In case you missed it, there was new confirmation this week that the people being disproportionately harmed by the refusal of North Carolina Republican senators to include Medicaid expansion in the budget bill they plan to adopt today are — wait for it — their own constituents.
It’s been common knowledge for a long time that lower-income rural communities are among the areas that suffer most from having high rates of uninsured residents, but a recent news story from our neighboring state of Virginia really brings this fact home.
This is from a Tuesday story in the Virginia Mercury entitled “Trump Country sees majority of new enrollees under Va.’s Medicaid expansion”:
“A majority of the roughly 280,000 people who now have health care under Virginia’s expansion of Medicaid live in localities won by President Donald Trump, who campaigned on eliminating federal funding for expansion by repealing the Affordable Care Act.
In 60 cities and counties, more than five percent of the population has gained health coverage under the expanded program, which began enrolling new patients in November. Trump won a majority of the votes in all but 18 of those localities, according to enrollment figures provided by the state, population estimates and election results….
‘There’s this image of Medicaid as a program that is primarily of benefit to the inner cities, but the reality in Virginia and many other places is that large numbers of people living in rural communities lack health care,’ said Stephen Farnsworth, a political science professor at the University of Mary Washington. ‘Medicaid expansion is extraordinarily beneficial for people living in those counties that supported Trump.’”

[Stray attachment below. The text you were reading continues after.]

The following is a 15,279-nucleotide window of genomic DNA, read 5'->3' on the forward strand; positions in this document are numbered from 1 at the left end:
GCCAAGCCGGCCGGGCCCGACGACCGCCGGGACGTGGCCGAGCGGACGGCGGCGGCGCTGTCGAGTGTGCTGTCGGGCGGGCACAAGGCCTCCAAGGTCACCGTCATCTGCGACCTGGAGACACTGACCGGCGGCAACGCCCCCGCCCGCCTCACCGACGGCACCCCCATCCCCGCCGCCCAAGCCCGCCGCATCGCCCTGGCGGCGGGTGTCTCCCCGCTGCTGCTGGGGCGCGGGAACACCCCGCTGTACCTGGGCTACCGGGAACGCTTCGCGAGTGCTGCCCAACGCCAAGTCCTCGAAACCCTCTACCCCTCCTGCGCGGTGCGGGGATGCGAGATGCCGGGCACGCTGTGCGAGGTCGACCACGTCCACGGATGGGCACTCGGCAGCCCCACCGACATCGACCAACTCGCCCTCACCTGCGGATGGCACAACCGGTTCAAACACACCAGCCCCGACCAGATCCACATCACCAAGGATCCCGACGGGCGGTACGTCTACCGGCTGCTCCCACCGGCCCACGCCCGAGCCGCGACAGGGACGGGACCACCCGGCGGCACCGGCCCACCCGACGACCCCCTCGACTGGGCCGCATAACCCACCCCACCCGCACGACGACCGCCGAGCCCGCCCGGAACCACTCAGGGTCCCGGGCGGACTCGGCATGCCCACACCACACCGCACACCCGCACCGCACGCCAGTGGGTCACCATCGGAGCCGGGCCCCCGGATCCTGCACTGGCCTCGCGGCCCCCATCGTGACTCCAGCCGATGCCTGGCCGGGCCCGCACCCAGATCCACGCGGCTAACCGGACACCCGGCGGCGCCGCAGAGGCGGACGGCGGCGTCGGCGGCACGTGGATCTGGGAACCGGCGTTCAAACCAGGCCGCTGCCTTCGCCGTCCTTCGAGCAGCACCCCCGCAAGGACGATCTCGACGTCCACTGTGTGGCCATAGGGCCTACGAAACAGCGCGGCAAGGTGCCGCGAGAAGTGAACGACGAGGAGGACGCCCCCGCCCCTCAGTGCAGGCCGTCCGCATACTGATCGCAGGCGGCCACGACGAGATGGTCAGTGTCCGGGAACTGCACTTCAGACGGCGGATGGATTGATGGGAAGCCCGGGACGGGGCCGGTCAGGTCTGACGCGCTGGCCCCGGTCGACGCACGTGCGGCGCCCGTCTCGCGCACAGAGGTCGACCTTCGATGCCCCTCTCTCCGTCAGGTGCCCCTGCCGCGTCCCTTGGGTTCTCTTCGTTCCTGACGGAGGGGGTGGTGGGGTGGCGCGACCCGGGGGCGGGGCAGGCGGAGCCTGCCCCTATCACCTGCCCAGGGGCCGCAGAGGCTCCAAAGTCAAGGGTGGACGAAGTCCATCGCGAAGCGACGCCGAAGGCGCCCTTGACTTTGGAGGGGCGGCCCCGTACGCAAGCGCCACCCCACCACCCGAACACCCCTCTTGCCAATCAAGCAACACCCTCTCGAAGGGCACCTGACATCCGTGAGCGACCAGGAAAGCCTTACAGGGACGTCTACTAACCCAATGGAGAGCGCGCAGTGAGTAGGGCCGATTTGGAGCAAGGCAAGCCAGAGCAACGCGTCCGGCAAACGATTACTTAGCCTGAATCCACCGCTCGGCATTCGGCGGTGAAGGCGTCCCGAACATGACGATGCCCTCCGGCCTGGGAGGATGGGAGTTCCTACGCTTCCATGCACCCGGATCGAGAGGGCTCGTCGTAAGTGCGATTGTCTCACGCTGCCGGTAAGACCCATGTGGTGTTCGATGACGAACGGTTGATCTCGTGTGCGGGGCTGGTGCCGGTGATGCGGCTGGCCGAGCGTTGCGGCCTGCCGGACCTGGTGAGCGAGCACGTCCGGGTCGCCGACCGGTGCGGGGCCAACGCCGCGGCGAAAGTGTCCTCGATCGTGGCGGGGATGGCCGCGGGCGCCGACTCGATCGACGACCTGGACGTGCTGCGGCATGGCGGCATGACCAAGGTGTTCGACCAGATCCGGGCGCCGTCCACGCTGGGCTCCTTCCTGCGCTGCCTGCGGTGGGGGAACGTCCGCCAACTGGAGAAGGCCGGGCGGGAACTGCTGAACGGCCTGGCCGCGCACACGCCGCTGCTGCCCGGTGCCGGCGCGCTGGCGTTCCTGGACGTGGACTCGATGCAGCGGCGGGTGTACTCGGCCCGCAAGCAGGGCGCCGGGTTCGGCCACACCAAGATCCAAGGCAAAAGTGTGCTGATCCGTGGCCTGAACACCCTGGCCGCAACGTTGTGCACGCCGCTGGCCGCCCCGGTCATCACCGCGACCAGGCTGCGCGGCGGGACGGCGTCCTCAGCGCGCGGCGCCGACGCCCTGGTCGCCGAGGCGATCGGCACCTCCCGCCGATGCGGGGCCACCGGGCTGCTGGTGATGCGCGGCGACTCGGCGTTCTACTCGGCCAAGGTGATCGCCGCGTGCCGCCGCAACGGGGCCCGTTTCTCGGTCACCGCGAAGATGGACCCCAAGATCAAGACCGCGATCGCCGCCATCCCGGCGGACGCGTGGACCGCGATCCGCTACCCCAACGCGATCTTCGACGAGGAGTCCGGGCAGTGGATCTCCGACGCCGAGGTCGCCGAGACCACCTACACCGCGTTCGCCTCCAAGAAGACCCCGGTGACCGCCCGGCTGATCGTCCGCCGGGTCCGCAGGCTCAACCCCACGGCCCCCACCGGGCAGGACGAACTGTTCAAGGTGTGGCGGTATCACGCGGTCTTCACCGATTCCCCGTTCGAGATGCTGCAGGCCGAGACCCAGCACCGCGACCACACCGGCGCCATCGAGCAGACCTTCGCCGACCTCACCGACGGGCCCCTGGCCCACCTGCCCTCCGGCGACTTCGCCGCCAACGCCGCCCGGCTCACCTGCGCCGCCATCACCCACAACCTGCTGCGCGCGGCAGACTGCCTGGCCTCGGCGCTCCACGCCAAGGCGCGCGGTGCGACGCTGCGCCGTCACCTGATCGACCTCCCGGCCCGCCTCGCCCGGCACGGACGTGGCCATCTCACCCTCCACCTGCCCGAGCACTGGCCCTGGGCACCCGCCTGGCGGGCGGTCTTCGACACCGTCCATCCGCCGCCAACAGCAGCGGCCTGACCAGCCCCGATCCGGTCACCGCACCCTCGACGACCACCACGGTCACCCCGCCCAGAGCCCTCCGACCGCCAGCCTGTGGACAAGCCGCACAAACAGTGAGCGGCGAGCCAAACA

In other words, when Senator Phil Berger refuses to expand Medicaid to cover hundreds of thousands of struggling and hardworking men and women based on the maddening and offensive claim that it will somehow discourage them from working, the people he’s harming and, in many instances, sentencing to unnecessarily early deaths, are, by and large, the very people whose votes put him in office.
(What’s more, and as a two-part aside: A – Most of the people in question are already working and can’t get or afford insurance now. How in the world would having insurance encourage them to quit their jobs? They still need money to live on. And B – Who appointed Berger the morality police chief with the right to decide who is and isn’t worthy of having health insurance, anyway?)
The bottom line: At some point, rural conservative North Carolinians are going to wake up to the way they’re being played for suckers by their elected representatives. Let’s hope their neighbors to the north help to expedite that process.